What are no-doc loans?
No-doc or low-doc home loans allow a borrower to obtain a mortgage without providing traditional income-verification documents to a lender. Rather than reviewing a borrower’s W-2 forms, tax returns and pay stubs, a lender may use bank statements to verify income.
No-doc mortgage loans have evolved in the wake of the housing crisis of the 2000s, when a wave of no-doc borrowers became delinquent or defaulted on their loans. The federal government now requires these types of programs to include more documentation and show that the borrower is able to repay the loan.
A no-doc verification mortgage may fall under multiple niche categories of lending on both owner-occupied and non-owner-occupied properties:
- No income, no asset (NINA) loans typically require a lender to verify an applicant’s employment status, but there are no income- or asset-verification requirements included in the loan approval process.
- No income, verified asset (NIVA) loans do not require the applicant to state their income. The stated income loan is based on a lender review of other existing assets, such as retirement, savings or investment accounts.
- Stated income, stated asset (SISA) loans allow a borrower to state their income on an application without having the lender verify the information. SISA loans are no longer available for owner-occupied properties after the passage of the Dodd-Frank Act in 2010, but they are allowed on investment-property purchases for buyers who plan to rent the home long term or turn a profit through a fix-and-flip rehabilitation.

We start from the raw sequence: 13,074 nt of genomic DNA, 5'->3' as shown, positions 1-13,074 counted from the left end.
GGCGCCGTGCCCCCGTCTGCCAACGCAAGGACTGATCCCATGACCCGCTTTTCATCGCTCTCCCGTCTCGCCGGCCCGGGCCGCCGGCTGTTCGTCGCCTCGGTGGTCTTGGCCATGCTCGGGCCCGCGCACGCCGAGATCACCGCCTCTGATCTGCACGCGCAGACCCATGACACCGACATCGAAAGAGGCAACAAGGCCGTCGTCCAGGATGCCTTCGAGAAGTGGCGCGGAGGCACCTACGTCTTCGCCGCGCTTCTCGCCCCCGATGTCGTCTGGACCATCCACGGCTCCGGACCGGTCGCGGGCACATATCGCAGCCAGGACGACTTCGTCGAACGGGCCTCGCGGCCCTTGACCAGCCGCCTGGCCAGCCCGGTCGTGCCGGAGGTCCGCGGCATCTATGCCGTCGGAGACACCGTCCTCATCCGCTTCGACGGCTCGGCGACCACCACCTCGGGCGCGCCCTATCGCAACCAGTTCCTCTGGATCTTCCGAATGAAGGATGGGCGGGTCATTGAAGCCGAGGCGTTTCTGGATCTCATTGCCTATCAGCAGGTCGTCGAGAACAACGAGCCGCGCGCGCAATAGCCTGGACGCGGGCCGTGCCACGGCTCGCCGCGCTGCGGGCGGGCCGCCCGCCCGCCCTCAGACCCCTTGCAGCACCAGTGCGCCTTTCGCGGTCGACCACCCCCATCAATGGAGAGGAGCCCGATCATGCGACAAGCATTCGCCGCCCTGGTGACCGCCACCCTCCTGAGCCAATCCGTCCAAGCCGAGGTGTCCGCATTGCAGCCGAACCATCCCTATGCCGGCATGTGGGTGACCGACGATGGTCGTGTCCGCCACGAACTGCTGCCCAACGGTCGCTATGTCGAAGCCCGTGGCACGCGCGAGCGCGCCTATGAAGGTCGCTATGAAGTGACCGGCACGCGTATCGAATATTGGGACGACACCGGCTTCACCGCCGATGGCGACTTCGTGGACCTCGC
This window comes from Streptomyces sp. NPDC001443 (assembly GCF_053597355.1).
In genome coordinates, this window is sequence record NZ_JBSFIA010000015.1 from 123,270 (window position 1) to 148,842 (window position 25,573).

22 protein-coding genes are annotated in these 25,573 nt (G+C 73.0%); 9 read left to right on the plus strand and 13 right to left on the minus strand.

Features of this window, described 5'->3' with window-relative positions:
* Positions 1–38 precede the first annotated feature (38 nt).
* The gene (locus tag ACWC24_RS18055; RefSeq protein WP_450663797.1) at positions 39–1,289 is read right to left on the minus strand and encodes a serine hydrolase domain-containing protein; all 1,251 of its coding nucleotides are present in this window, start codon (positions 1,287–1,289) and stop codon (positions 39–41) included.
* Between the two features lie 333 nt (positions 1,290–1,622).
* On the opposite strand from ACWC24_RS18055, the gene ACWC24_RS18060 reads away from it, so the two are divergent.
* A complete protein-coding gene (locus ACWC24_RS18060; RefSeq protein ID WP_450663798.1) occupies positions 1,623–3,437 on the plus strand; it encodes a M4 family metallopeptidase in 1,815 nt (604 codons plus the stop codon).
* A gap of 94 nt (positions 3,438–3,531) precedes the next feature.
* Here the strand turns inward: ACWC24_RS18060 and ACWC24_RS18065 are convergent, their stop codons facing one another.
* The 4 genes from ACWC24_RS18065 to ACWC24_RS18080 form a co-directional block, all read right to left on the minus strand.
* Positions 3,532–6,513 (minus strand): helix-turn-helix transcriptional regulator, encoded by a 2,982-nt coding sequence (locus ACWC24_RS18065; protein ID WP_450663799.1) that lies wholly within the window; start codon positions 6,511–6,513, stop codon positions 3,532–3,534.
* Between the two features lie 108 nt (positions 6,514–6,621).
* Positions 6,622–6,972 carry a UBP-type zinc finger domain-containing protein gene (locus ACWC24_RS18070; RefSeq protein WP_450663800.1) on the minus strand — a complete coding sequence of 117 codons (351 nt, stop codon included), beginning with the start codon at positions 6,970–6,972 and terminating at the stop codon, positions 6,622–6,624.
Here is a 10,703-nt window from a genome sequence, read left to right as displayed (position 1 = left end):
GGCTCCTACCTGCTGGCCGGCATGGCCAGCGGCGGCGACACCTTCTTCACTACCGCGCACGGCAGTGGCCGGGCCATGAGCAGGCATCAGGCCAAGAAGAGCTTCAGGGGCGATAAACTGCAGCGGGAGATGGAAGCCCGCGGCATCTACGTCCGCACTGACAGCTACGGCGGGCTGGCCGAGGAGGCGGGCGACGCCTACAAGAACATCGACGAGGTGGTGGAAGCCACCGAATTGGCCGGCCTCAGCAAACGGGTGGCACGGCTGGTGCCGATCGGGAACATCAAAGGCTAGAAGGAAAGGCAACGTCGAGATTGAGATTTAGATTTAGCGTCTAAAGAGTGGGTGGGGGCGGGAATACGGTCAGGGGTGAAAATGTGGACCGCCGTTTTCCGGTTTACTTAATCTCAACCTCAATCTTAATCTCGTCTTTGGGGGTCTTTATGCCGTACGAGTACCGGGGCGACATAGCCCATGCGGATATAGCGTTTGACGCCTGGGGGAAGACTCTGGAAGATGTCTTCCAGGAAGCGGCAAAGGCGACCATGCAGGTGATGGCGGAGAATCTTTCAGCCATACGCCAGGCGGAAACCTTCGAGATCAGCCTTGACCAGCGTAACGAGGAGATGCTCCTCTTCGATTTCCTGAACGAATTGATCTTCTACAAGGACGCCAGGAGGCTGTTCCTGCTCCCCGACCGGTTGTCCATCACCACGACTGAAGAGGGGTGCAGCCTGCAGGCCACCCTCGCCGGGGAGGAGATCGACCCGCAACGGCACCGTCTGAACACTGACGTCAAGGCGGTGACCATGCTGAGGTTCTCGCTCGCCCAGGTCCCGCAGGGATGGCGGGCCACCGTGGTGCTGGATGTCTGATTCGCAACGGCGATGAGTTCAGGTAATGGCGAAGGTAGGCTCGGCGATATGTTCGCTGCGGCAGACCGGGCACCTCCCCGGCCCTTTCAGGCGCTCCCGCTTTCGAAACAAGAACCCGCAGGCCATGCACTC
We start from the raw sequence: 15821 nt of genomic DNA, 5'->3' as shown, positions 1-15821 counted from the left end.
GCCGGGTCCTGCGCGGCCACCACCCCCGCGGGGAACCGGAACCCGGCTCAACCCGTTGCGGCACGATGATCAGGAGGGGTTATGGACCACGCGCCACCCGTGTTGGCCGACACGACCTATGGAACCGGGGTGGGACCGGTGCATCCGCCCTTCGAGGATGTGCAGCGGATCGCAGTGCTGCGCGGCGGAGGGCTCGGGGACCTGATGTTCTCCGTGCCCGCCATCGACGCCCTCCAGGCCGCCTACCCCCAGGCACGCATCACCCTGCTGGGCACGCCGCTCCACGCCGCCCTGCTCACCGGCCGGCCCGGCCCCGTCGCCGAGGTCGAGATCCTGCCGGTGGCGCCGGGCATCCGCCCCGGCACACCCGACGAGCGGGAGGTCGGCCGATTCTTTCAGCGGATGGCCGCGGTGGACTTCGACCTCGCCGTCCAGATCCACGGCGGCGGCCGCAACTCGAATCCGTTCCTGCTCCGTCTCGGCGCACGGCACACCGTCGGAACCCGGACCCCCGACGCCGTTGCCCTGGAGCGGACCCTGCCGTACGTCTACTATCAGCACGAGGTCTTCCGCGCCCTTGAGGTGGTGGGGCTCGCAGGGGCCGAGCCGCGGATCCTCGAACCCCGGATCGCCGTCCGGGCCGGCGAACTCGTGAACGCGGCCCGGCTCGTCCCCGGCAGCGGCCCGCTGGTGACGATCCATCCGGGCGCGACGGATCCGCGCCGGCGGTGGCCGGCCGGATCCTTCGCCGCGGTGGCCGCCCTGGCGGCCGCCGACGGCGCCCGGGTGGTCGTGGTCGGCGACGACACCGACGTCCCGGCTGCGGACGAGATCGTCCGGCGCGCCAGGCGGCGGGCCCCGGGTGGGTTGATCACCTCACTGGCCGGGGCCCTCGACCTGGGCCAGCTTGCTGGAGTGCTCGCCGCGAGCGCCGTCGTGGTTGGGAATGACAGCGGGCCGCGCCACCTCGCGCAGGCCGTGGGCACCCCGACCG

- Stated income, verified asset (SIVA) loans require a lender to verify financial information on the application, which is typically done through a review of six to 24 months of bank statements.
What are common terms for no-doc loans?
No-documentation mortgage lenders use different qualification standards than those for conventional or government loan programs. Because no-doc loans are inherently riskier than other loan types, lenders will charge more and demand more from the borrower.
A minimum FICO credit score of 700, for example, may be needed for the typical no-doc mortgage. This is considerably higher than the 620 minimum score needed for many conventional loans or the required threshold of 580 for Federal Housing Administration programs. These types of loans also have higher downpayment provisions: While a conventional or government loan typically involves an upfront payment of 20% or less of the purchase price, a no-documentation loan may require 30% or more.
Interest rates for no-doc or low-doc mortgages also tend to be much higher than conventional loans (often in the range of 3 to 5 percentage points). Rates can vary based on the size of the downpayment, credit score, assets and other factors.
How can a borrower get a no-doc mortgage?
Depending on the property type in question, originators can use Scotsman Guide’s Lender Search Engines to locate no-documentation mortgage lenders.
These types of loans are not qualified mortgages and seldom fall into the non-QM category. However, in some cases, LenderSearch.com can connect you to wholesale lenders with an array of nonprime and jumbo loan programs, which may suit borrowers who are purchasing a primary residence or second home. These borrowers may have nontraditional income sources, require a speedier transaction or need a larger loan than conventional programs will provide.
You can find no doc hard and private money lenders nationwide by using Lender Search, which connects you to lenders with short-term products tailored to real estate investors. These lenders are mainly interested in the value of the asset and the ability of the borrower to contribute additional equity.